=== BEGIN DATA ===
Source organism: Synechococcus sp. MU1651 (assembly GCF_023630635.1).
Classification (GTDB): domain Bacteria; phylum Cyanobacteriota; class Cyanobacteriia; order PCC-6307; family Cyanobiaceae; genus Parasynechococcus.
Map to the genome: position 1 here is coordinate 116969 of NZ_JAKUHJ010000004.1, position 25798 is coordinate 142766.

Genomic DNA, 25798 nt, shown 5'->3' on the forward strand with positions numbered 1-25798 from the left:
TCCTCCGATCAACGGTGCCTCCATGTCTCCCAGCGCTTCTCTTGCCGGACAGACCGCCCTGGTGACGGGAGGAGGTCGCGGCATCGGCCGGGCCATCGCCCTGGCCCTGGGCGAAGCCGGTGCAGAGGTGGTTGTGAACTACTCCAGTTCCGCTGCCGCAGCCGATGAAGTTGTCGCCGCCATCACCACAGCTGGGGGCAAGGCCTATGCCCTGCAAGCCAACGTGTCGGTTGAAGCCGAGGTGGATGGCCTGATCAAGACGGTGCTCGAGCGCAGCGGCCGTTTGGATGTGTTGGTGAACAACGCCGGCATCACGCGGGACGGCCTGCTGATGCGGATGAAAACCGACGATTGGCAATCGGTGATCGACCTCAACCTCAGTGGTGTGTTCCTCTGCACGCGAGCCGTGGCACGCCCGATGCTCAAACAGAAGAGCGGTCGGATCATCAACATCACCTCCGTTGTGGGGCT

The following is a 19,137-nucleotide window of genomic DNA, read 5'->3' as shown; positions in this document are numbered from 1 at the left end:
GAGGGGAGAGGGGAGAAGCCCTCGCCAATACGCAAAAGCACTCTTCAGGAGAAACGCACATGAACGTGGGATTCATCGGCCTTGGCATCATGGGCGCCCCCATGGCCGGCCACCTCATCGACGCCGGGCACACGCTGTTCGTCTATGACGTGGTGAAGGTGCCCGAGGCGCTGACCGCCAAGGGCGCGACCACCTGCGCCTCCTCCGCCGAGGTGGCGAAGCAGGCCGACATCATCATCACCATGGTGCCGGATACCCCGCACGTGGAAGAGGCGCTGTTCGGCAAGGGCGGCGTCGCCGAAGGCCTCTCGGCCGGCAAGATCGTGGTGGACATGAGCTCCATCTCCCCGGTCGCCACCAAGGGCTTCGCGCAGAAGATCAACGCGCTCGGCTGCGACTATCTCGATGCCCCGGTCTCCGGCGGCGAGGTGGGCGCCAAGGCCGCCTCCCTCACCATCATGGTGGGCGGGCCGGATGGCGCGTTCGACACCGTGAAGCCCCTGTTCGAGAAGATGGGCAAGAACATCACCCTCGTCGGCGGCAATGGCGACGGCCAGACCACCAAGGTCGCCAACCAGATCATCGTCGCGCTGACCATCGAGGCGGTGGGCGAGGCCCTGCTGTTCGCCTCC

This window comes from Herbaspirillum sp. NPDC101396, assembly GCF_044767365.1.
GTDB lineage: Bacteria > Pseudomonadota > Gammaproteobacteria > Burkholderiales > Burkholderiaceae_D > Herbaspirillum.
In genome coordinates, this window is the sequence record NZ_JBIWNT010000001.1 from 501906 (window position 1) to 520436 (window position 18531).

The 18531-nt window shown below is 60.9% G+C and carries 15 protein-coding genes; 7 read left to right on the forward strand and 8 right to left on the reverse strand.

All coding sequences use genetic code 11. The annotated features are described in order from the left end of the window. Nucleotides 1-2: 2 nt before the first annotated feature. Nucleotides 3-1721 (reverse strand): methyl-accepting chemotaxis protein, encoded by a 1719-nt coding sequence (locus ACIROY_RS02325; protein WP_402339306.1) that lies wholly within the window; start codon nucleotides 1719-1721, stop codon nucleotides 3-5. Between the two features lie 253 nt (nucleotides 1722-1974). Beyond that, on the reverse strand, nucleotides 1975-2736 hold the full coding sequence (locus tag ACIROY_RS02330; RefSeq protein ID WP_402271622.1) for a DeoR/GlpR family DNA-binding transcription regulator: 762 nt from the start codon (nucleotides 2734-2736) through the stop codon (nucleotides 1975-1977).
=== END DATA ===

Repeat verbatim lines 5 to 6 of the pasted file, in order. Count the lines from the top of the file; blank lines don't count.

TCCTCCGATCAACGGTGCCTCCATGTCTCCCAGCGCTTCTCTTGCCGGACAGACCGCCCTGGTGACGGGAGGAGGTCGCGGCATCGGCCGGGCCATCGCCCTGGCCCTGGGCGAAGCCGGTGCAGAGGTGGTTGTGAACTACTCCAGTTCCGCTGCCGCAGCCGATGAAGTTGTCGCCGCCATCACCACAGCTGGGGGCAAGGCCTATGCCCTGCAAGCCAACGTGTCGGTTGAAGCCGAGGTGGATGGCCTGATCAAGACGGTGCTCGAGCGCAGCGGCCGTTTGGATGTGTTGGTGAACAACGCCGGCATCACGCGGGACGGCCTGCTGATGCGGATGAAAACCGACGATTGGCAATCGGTGATCGACCTCAACCTCAGTGGTGTGTTCCTCTGCACGCGAGCCGTGGCACGCCCGATGCTCAAACAGAAGAGCGGTCGGATCATCAACATCACCTCCGTTGTGGGGCT

The following is a 19,137-nucleotide window of genomic DNA, read 5'->3' as shown; positions in this document are numbered from 1 at the left end: